Catch 22: Chapter 19 – 21

Chapter 19 -21
Colonel Cathcart is in a difficult position. He very badly wants to impress his superiors, yet he never knows when he has managed to impress someone. In addition, he is not even sure whether he should be trying to impress General Dreedle or General Peckem. His loyal assistant, Colonel Korn, helps him devise strategies to get ahead, but Cathcart finds it “degrading to have to depend so thoroughly on someone who had been educated at a state university” (199). Above all, Colonel Cathcart wants to be a general, if he could just figure out who he has to impress and what he needs to do to impress those people. He assumes everything that happens is either a “black eye” for him or a “feather in his cap,” and he often cannot decide if an incident is one or the other.
He reads a story in The Saturday Evening Post about a colonel who has his chaplain say prayers with the bombing group before every mission. He thinks that perhaps if he had his chaplain say prayers before each mission, he might get into The Saturday Evening Post. He calls in the chaplain to speak with him. Colonel Cathcart gives up the plan when he realizes that there are no prayers that are snappy and upbeat, not to mention that he will have to allow enlisted men to attend the prayers.
The chaplain is a timid man who is forced to live in a clearing in the woods because the men are uncomfortable having a religious figure too close by. He is intimidated by his own assistant, Corporal Whitcomb, who is an atheist and therefore dislikes the chaplain. Whitcomb, in fact, talks behind the chaplains back with a CID man, who thinks that perhaps the chaplain is the one signing Washington Irvings name to letters. Whitcomb tells the chaplain that he has helped him out. “Every time [the CID man] tried to report you to his superiors,” he informs the chaplain, “somebody up at the hospital censors out the details. Hes been going batty for weeks trying to turn you in. I just put a censors okay on his letter. That will. let them know that were not the least bit afraid of having the whole truth about you come out” (216). Since Whitcomb lacks authority to censor letters, he signed Washington Irvings name. When the chaplain points out that this does not seem to be to his advantage, Whitcomb gets angry. The chaplain accepts this bullying without question.
Nonetheless, the chaplain musters up the courage to confront Colonel Cathcart in their meeting. The men are very disheartened to have to fly sixty missions, and he tells Cathcart this. When Cathcart dismisses his concerns, he pushes forward and expresses his specific concern about Yossarian, which the colonel dismisses again.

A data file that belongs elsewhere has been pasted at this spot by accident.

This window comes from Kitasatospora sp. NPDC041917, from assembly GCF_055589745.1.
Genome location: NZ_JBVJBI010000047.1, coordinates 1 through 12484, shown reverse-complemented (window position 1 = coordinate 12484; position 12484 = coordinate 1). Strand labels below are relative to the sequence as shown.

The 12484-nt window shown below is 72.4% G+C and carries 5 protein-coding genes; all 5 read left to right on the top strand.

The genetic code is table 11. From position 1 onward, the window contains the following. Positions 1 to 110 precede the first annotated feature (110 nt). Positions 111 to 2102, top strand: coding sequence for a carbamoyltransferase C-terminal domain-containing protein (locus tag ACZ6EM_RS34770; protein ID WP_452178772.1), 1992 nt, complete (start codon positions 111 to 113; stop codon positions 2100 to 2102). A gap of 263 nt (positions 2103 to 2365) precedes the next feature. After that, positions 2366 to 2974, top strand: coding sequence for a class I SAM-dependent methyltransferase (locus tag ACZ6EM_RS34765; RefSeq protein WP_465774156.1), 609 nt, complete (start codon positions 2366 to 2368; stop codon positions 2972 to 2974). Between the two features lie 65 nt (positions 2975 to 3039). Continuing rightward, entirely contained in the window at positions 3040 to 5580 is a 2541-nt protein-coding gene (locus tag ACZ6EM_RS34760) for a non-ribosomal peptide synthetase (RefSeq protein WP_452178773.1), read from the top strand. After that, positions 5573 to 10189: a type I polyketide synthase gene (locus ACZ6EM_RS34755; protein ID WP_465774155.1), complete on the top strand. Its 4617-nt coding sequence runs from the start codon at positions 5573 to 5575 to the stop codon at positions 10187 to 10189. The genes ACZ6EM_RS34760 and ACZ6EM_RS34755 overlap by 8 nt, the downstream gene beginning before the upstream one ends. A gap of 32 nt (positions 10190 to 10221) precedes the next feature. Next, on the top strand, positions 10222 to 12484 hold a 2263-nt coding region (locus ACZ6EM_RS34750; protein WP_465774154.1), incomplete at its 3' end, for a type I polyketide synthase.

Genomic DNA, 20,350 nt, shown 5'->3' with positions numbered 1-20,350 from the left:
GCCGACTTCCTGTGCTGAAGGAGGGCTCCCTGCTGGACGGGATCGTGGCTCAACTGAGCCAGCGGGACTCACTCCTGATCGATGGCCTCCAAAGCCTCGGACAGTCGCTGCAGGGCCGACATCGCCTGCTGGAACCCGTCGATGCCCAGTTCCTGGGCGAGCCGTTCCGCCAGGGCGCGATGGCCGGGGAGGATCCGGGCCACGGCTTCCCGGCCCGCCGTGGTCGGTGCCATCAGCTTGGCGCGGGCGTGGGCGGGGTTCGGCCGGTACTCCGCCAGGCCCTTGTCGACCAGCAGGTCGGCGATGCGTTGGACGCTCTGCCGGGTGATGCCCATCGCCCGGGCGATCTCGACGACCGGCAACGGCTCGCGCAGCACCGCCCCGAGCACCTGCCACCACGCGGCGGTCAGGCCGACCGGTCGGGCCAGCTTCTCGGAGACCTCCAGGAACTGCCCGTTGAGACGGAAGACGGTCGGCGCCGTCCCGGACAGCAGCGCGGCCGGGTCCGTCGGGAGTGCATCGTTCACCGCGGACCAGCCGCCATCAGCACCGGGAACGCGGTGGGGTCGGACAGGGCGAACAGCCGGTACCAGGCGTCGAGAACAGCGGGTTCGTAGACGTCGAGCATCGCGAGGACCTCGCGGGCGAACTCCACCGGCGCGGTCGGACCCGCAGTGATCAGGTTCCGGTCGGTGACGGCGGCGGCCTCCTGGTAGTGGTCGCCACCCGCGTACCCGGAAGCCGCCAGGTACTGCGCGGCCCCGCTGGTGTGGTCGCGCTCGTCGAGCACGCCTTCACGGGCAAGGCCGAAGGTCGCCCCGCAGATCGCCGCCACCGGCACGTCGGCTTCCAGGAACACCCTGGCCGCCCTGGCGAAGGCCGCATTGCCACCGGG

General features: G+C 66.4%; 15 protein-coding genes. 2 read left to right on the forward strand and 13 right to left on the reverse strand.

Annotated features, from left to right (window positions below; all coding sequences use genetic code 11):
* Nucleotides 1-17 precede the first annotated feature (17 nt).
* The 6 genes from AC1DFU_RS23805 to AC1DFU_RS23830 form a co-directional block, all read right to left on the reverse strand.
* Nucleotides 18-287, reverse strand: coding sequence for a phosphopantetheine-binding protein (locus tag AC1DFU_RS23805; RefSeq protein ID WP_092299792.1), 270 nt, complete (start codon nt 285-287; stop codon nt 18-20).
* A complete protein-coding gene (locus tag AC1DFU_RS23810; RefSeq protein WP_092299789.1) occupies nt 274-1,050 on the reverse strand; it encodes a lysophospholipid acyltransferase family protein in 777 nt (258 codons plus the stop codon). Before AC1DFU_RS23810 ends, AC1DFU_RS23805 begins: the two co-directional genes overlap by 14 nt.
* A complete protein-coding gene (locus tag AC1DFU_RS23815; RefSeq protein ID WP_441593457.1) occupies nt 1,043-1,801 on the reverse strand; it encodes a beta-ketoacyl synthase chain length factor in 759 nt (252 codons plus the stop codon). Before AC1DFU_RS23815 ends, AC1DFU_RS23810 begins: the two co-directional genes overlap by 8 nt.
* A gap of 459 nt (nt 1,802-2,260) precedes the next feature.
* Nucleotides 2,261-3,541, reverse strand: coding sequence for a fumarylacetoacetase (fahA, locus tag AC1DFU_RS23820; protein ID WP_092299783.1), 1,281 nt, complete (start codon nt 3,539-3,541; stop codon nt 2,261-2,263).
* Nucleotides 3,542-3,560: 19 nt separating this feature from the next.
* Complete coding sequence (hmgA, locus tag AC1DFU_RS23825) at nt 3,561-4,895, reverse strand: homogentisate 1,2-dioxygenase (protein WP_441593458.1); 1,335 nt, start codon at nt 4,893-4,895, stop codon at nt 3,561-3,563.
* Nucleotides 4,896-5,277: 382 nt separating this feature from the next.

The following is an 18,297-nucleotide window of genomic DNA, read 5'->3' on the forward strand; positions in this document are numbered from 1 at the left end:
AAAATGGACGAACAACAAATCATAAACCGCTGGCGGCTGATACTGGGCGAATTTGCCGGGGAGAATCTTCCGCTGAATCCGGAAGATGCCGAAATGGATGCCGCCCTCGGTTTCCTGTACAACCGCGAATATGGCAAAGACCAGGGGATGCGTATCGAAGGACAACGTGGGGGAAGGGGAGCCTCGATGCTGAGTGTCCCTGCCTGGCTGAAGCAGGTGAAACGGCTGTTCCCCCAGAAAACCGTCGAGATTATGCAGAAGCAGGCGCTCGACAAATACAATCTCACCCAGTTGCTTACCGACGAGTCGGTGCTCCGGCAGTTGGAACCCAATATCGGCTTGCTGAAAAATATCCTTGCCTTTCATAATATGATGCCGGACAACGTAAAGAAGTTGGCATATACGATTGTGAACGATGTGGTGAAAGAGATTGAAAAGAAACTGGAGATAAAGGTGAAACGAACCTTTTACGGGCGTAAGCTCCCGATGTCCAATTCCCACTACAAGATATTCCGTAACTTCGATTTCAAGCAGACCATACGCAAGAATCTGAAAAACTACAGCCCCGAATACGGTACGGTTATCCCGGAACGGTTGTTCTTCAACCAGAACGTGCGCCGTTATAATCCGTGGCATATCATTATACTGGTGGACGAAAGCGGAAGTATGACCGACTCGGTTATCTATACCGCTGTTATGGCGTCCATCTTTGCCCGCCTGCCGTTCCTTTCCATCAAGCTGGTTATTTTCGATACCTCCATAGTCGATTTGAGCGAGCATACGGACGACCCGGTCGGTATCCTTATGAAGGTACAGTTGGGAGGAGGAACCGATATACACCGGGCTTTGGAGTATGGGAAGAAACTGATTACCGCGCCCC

In fact, Yossarians name fills Cathcart with dread. He has had other issues with a man named Yossarian. There was a man who came forward naked to receive a medal from General Dreedle, which Cathcart is certain was a “black eye” for himself. Yossarian did this because a man had died and bled on his uniform and he refused to wear the uniform again after that. Yossarian is also the man who had gone back over Bologna a second time and had to be awarded a medal to cover up for the fact that this error cost them a plane.
It also turns out that Yossarian was behind the moaning that happened when General Dreedle was running the briefing meeting. Of course, Yossarian was moaning out of desire for the generals nurse, but then other men started moaning, as well. Cathcart is sure that this moaning was a “black eye” for him.
Hellers style is to introduce a character in each chapter, naming the chapter after that character. At first, these chapters seem to be merely character profiles, but as the book progresses, it is clear that Heller is also weaving a plot through his character descriptions. Incidents and plot points arise repeatedly from different characters points of view. At first, only a little bit is revealed. For example, the exact nature of Milos “syndicate” is unclear, but it keeps coming up in various chapters from different points of view. This forces the reader to construct the reality, staying actively engaged in fitting the pieces together.
When Heller does finally reveal something, the reader has been trying to figure out the truth all along, so she is more invested in the meaning Heller is trying to convey. For example, it seems likely that Yossarians refusal to wear clothes has something to do with Snowdens death. The reader is still trying to piece the details of that death together, and this one more detail enriches her interest in both Yossarian and what happened to Snowden.
Colonel Cathcart is yet one more officer who is so concerned with his own petty needs that he does not even think about the mens welfare. “Colonel Cathcart was indefatigable that way, an industrious, intense, dedicated military tactician who calculated day and night in the service of himself” (198). While this description is humorous, his attempts to advance his career can often be quite serious. He keeps adding more missions to the required total to make himself look better, but his men need to fly those missions. This selfish demand is why Yossarian is going crazy and Hungry Joe cannot sleep at night.